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Dingos

Dingos

The AJP sees dingos as a valuable part of the eco-system; being a native apex predator.

 

Policy

 

The economic impact of dingos on meat producers has driven their persecution since white arrival. The modern scientific view is that increasing dingo numbers is essential to protect what little biodiversity remains. This requires dingos be protected and have more habitat. At present there are only a few protected areas for dingoes; the Blue Mountains NSW World Heritage Area and habitat protection listed under the Environment Protection and Biodiversity Conservation Act. The World Heritage listed Fraser Island National Park also provides dingo habitat, but gives them inadequate protection from well meaning but ill-informed tourists.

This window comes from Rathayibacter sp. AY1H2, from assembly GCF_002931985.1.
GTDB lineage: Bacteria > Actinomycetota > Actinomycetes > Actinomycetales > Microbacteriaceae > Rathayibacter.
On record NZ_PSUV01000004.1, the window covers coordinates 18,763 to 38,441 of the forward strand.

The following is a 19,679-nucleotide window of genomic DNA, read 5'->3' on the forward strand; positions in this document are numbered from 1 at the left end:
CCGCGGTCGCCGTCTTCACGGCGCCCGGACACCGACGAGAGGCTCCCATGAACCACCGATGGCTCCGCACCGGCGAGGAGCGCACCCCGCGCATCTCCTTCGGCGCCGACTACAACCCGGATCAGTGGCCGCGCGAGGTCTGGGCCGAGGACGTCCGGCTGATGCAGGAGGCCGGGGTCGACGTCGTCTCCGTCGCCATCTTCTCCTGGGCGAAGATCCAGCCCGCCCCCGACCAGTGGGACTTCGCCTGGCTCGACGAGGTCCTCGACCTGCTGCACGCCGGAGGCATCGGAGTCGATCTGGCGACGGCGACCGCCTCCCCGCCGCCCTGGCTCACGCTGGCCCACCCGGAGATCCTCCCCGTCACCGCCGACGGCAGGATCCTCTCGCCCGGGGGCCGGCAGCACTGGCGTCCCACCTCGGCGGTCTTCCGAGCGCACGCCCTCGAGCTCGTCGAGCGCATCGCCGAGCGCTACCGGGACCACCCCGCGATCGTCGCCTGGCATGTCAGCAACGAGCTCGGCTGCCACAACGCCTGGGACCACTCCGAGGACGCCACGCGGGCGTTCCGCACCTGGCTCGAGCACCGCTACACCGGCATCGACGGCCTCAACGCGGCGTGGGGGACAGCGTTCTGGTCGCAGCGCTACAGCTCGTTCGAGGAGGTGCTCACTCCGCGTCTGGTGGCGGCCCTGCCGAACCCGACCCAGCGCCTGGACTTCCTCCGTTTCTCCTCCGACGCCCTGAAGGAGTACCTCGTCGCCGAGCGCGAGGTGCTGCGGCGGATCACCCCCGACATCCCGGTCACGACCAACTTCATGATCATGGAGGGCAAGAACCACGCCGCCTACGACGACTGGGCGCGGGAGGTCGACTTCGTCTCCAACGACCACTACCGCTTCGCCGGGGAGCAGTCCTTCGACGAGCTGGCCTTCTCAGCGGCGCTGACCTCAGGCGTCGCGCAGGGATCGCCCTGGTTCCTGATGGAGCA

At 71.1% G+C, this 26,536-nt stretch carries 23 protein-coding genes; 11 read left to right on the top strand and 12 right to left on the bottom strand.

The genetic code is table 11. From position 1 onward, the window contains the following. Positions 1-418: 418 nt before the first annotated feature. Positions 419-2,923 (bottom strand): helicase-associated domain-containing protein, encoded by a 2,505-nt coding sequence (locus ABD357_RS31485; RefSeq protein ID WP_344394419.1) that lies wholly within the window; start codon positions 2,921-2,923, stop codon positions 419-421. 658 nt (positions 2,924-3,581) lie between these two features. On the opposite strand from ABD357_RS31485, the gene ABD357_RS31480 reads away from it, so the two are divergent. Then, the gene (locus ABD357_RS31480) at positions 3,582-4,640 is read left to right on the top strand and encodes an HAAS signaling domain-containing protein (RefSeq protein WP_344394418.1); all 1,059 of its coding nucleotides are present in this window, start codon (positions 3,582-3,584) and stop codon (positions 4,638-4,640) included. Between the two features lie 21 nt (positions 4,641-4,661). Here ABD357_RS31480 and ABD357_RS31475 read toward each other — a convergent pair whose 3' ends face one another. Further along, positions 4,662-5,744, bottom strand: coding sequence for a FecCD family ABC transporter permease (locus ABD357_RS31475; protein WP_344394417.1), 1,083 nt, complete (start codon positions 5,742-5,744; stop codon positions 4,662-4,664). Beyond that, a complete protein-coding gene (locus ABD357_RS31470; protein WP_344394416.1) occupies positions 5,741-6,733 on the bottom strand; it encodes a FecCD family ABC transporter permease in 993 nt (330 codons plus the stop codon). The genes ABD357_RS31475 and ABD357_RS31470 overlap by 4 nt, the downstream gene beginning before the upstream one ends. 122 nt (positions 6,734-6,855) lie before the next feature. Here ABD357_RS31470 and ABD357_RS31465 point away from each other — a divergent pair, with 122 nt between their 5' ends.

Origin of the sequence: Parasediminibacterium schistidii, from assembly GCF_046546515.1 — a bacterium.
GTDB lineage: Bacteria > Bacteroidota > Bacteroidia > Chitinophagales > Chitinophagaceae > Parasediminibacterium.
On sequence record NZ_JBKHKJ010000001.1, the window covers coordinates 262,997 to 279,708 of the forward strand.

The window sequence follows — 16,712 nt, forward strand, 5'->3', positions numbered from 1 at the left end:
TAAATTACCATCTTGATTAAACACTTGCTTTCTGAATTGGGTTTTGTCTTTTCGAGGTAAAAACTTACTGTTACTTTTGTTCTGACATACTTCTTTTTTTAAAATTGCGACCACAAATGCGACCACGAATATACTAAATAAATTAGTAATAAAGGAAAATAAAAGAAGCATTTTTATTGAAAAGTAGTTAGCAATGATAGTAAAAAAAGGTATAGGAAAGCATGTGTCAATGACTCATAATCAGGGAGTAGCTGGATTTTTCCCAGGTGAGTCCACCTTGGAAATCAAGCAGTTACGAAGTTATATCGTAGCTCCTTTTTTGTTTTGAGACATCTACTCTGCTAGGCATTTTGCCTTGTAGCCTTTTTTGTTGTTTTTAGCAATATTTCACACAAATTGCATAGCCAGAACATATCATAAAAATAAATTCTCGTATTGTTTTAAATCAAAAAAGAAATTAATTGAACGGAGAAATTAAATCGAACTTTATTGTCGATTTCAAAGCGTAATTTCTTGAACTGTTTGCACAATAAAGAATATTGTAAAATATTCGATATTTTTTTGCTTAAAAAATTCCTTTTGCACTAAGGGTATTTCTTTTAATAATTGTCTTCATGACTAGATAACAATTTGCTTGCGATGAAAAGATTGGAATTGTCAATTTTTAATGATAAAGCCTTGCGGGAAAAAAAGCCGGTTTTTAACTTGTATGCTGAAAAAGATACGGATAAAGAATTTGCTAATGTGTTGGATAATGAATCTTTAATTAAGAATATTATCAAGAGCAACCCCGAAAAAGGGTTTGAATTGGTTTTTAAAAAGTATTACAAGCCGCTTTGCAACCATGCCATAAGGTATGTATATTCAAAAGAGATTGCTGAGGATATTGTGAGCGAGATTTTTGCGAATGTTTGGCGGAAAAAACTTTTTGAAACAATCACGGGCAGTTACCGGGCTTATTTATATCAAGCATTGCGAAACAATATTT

Key Objectives

 

  1. To elevate dingoes from Vulnerable to Protected Native Dog status and removing any pest status.
  2. To legislate full protection for dingos and use non-lethal controls where required.
  3. To minimise the threat of continued hybridisation by controlling wild dog populations through non-lethal methods. in order to protect dingoes’ genetic integrity.
  4. To inform Australians, especially rural landowners, of the ecological benefits of dingos.
  5. To increase penalties for killing dingoes.
  6. To develop a program for schools teaching children how to act around wild animals, helping them understand the difference between wild dingos and domestic dogs.
  7. To ban 1080 poison.